Gene therapy for Duchenne muscular dystrophy heart disease requires treating both heart and skeletal muscle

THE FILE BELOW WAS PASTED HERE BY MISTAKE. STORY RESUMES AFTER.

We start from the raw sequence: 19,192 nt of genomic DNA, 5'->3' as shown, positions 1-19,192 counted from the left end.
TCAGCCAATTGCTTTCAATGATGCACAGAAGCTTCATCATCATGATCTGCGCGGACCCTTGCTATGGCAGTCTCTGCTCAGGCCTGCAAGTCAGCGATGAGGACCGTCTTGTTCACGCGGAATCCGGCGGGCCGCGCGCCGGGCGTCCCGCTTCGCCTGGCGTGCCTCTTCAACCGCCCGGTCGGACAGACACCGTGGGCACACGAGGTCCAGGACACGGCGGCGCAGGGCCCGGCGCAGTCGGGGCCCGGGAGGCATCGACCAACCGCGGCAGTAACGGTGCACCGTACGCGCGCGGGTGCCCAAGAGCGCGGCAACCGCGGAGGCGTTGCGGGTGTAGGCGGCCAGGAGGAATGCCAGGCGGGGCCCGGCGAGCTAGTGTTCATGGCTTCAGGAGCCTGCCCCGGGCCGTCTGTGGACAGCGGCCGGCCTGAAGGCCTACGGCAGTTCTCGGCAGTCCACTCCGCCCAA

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Duchenne muscular dystrophy (DMD) is a lethal muscle wasting disease caused by mutations in the dystrophin gene. Affected children are wheelchair bound by the age of ten and die in their mid-twenties from respiratory and/or cardiac failure. Gene therapy represents a promising avenue for curing DMD. While significant progress has been made for treatment of skeletal muscle disease, few studies have investigated the potential of gene therapy to treat heart disease. A cure for DMD requires rescuing both skeletal and heart muscles. Gene therapy aims to deliver a functional copy of the dystrophin gene to affected muscle cells. However, the dystrophin gene is the largest gene in the body and cannot be effectively delivered with any currently available methods. This led researchers to develop abbreviated versions of the dystrophin gene. The most promising of these genes is a 7 kb mini-dystrophin gene which can completely restore skeletal muscle in the mdx mouse model of DMD. The potential of the mini-dystrophin gene for treating heart disease is uncertain. Cardiac specific mini-dystrophin gene expression improved but did not normalize heart function. To investigate whether the incomplete cardiac rescue is due to skeletal muscle disease, we generated double transgenic male mdx mice which expressed the mini-dystrophin gene in both heart and skeletal muscle. We performed comprehensive skeletal and cardiac muscle testing at 6 months of age. Restoration of skeletal muscle function was confirmed by the grip strength assay. Next, we performed an uphill treadmill assay to gauge overall cardiac performance. Double transgenic mice ran significantly farther than cardiac transgenic mice. Finally, we performed electrocardiographic (ECG) analysis to examine the function of the cardiac conduction system. ECG analysis revealed an improved heart rate for double transgenic mice when compared to heart-only transgenic mice. Taken together, these results support a role for skeletal muscle disease in modulating heart function. Furthermore, these findings highlight the importance of tailoring gene therapy approaches to treat both the heart and skeletal muscle.